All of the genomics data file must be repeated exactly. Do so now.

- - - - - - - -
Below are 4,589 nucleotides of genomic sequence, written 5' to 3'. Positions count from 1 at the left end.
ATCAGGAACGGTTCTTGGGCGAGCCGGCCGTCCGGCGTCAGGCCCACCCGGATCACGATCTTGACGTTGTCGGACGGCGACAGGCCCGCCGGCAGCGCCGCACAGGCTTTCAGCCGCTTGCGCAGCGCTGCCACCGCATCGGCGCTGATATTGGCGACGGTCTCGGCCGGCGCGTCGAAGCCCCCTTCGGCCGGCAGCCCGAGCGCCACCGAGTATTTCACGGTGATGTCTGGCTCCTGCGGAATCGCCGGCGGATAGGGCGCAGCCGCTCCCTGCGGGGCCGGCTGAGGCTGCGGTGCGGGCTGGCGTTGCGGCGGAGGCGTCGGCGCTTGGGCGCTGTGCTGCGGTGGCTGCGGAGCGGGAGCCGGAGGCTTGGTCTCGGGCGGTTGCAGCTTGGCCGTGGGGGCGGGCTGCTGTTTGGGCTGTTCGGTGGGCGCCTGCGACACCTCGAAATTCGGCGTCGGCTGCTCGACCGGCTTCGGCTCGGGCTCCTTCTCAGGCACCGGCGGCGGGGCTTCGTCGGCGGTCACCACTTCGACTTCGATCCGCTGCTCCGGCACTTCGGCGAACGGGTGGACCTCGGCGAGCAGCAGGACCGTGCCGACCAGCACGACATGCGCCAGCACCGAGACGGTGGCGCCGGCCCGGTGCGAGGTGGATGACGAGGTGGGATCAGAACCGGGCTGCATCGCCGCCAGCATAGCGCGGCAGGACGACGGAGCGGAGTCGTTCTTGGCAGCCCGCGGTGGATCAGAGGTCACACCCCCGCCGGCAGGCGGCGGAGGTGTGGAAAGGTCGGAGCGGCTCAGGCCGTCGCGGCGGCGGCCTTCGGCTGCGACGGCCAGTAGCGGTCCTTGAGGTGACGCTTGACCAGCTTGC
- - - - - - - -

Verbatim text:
Below are 4,589 nucleotides of genomic sequence, written 5' to 3'. Positions count from 1 at the left end.
ATCAGGAACGGTTCTTGGGCGAGCCGGCCGTCCGGCGTCAGGCCCACCCGGATCACGATCTTGACGTTGTCGGACGGCGACAGGCCCGCCGGCAGCGCCGCACAGGCTTTCAGCCGCTTGCGCAGCGCTGCCACCGCATCGGCGCTGATATTGGCGACGGTCTCGGCCGGCGCGTCGAAGCCCCCTTCGGCCGGCAGCCCGAGCGCCACCGAGTATTTCACGGTGATGTCTGGCTCCTGCGGAATCGCCGGCGGATAGGGCGCAGCCGCTCCCTGCGGGGCCGGCTGAGGCTGCGGTGCGGGCTGGCGTTGCGGCGGAGGCGTCGGCGCTTGGGCGCTGTGCTGCGGTGGCTGCGGAGCGGGAGCCGGAGGCTTGGTCTCGGGCGGTTGCAGCTTGGCCGTGGGGGCGGGCTGCTGTTTGGGCTGTTCGGTGGGCGCCTGCGACACCTCGAAATTCGGCGTCGGCTGCTCGACCGGCTTCGGCTCGGGCTCCTTCTCAGGCACCGGCGGCGGGGCTTCGTCGGCGGTCACCACTTCGACTTCGATCCGCTGCTCCGGCACTTCGGCGAACGGGTGGACCTCGGCGAGCAGCAGGACCGTGCCGACCAGCACGACATGCGCCAGCACCGAGACGGTGGCGCCGGCCCGGTGCGAGGTGGATGACGAGGTGGGATCAGAACCGGGCTGCATCGCCGCCAGCATAGCGCGGCAGGACGACGGAGCGGAGTCGTTCTTGGCAGCCCGCGGTGGATCAGAGGTCACACCCCCGCCGGCAGGCGGCGGAGGTGTGGAAAGGTCGGAGCGGCTCAGGCCGTCGCGGCGGCGGCCTTCGGCTGCGACGGCCAGTAGCGGTCCTTGAGGTGACGCTTGACCAGCTTGC